Some Random Thoughts on COIN Today
I have to respectfully disagree with the assertion that "counterinsurgency is the graduate level of war."
Despite being an avid believer in and advocate of COIN (and FID and UW) for most of my nearly 30 year career I still believe that that the graduate level of war has to be full spectrum and those that are practicing the graduate level of war are those that can shift between major combat operations and stability operations and when necessary assist a friend, partner, and ally in the conduct of COIN. Now that everyone is chasing the shiny (but not really) "new" thing (COIN) and calling it the graduate level of war I it think is disparaging to our great general purpose forces out there who are still going to be required to conduct major combat operations in some form or fashion and will have to be able to combine those operations with stability operations once the battle is won.
The graduate level of war is any form of war because war is as complex in major combat operations as it is in stability operations. The real "PhDs of war" are those that are able to recognize that the actions they take in the beginning of conflict (e.g., March-May 2003) are going to have effects on the outcome and the post conflict phases (e.g., May 2003 to the present). All war has to be people oriented -- it is always war among the people (Clausewitz still holds true, war is a duel, it is to impose one's will on another: that is just as true in major combat operations as it is in COIN -- and in the end it is always about influencing human behavior whether it be the behavior of the enemy leadership (political and/or military), soldiers, and the people (whether enemy, friendly, or neutral)). Yes, I have always quoted T.E. Lawrence that "irregular warfare is far more intellectual than a bayonet charge" but I will always believe it is necessary for the US military to operate across the spectrum of conflict. We have always recognized the need to be able to conduct post-conflict operations (stability operations, Phase IV or V or VI operations or whatever we have to decided to call it as we are always sticking new names on old doctrine, e.g. Security Force Assistance for FID, etc) but in the past we have paid lip service to it and have always focused on the "maneuver phases". Instead of letting the pendulum swing too far to one side (as we did post-Vietnam when we discarded everything we learned for the most part) we have to be able to strike the right balance.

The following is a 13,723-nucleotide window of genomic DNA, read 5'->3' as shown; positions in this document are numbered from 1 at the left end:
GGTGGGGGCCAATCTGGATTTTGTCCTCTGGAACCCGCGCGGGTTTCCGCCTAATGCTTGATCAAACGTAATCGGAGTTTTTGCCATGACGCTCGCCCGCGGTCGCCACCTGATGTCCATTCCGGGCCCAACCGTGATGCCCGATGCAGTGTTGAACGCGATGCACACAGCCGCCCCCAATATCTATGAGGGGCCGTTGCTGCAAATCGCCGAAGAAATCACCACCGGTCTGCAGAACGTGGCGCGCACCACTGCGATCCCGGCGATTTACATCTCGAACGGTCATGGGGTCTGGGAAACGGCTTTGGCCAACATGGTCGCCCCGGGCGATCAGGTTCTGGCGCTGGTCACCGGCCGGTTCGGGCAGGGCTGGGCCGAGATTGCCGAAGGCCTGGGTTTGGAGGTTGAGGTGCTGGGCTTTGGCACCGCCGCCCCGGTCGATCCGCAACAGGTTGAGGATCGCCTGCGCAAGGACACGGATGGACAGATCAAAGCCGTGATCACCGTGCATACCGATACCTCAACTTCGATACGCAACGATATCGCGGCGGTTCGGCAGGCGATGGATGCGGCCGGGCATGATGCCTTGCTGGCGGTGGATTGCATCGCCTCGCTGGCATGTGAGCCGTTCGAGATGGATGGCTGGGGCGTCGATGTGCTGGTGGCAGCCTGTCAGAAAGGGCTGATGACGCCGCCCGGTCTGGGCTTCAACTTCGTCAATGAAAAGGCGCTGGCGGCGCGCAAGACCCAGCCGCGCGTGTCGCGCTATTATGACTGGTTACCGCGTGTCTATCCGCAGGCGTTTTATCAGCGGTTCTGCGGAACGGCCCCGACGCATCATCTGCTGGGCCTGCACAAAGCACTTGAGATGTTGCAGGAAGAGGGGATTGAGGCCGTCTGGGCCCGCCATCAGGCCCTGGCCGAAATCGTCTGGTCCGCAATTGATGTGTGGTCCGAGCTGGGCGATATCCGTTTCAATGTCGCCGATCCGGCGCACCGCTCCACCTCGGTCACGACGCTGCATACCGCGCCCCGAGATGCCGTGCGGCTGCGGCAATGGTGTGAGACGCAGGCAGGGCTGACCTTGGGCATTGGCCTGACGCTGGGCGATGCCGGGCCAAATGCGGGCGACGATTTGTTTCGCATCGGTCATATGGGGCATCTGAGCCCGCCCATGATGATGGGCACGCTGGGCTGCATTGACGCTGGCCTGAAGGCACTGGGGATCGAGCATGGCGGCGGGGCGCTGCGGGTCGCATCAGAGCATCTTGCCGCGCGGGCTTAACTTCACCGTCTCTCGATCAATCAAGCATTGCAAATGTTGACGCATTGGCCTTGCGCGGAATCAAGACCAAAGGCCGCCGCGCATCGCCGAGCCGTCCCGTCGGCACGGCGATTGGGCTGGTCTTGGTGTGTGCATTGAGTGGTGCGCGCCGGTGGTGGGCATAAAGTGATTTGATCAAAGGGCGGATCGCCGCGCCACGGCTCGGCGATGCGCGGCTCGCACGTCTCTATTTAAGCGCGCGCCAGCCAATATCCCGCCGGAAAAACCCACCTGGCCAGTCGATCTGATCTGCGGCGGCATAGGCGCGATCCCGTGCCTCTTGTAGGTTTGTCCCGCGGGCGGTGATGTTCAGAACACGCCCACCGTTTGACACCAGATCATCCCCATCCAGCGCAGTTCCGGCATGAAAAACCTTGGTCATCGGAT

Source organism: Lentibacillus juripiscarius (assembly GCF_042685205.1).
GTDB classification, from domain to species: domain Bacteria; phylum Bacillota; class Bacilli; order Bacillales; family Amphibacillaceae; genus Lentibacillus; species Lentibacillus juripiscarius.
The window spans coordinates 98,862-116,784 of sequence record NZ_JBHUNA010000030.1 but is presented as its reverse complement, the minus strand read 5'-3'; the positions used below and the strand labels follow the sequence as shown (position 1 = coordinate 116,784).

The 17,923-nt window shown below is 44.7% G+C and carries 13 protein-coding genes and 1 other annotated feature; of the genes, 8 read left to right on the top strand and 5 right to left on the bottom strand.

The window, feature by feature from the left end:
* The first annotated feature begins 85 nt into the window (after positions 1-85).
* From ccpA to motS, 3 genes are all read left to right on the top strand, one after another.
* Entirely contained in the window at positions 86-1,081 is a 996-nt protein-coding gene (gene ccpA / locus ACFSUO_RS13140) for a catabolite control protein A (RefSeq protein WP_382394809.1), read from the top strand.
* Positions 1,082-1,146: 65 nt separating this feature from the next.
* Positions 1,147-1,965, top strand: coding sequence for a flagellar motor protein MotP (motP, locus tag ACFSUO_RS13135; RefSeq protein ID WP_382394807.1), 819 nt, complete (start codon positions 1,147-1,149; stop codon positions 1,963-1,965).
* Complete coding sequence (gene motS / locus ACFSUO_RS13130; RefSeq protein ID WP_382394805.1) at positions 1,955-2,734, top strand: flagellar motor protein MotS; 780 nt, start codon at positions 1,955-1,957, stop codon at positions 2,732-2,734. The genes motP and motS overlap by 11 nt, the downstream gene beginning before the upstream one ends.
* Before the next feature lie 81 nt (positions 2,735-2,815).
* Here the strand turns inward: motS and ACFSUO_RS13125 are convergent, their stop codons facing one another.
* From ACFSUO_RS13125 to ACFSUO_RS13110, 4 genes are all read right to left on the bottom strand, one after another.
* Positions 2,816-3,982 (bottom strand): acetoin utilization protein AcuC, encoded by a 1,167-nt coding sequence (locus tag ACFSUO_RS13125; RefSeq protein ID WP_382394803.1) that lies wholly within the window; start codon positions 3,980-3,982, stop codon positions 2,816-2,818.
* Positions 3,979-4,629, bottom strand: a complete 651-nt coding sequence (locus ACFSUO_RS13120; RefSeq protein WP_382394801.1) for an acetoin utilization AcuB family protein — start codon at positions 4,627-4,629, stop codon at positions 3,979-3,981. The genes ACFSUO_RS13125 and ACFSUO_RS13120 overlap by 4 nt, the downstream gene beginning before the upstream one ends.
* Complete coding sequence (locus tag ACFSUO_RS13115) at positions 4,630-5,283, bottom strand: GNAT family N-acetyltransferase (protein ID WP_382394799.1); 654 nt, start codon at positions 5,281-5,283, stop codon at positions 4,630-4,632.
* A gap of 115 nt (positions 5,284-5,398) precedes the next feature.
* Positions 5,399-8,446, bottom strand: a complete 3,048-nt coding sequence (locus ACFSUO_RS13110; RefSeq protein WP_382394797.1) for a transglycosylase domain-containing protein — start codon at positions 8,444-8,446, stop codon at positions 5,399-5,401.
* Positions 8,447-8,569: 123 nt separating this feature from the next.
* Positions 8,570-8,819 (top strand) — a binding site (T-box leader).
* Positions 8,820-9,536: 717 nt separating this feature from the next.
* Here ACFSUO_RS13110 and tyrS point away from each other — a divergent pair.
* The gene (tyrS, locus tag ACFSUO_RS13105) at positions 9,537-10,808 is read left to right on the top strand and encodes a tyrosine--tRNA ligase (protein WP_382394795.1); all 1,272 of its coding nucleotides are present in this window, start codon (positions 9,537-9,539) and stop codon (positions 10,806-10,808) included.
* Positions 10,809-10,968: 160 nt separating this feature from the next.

One of the problems I continue to observe is I think a carryover from our strong historical emphasis on maneuver warfare, is that we continue to look at COIN from the perspective of the US winning (I know I continue to beat this horse). But this idea of the US winning can have detrimental second and third order effects for the US strategically.
I know the current COIN aficionados will say that when you have to conduct COIN in ungoverned spaces it is not FID because the HN does not govern there so the US has to be the main effort and win the COIN fight there and ultimately pacify the area. But we have to ask ourselves who does that ungoverned space or territory belong too? I can be pretty certain that it does not nor ever did belong to the US. If and when we embark on a COIN fight in an ungoverned space we sure better understand to whom that territory belongs and while we may be the main security force operating there for periods of time, all of our operations need to be focused not on us winning but on getting the rightful "owners" of that ungoverned space to be capable of once again being the legitimate government in that region. The idea of winning the hearts and minds cannot be about winning the hearts and minds for the US, it has to be about helping the legitimate authority win the hearts and minds of its population. That is where I think many of the current "COIN experts" have it wrong and I think this is a carryover of the maneuver mindset that we have to win. It ends up manifesting itself in such things as the SOFA proposals where we want to be able to conduct independent operations without host nation approval (or worse where we say that the Iraqis were wrong to launch the Basra and other operations without our "permission" as some political leaders have said) Our need to always be in charge can be very counter-productive in a COIN operation (think sovereignty!)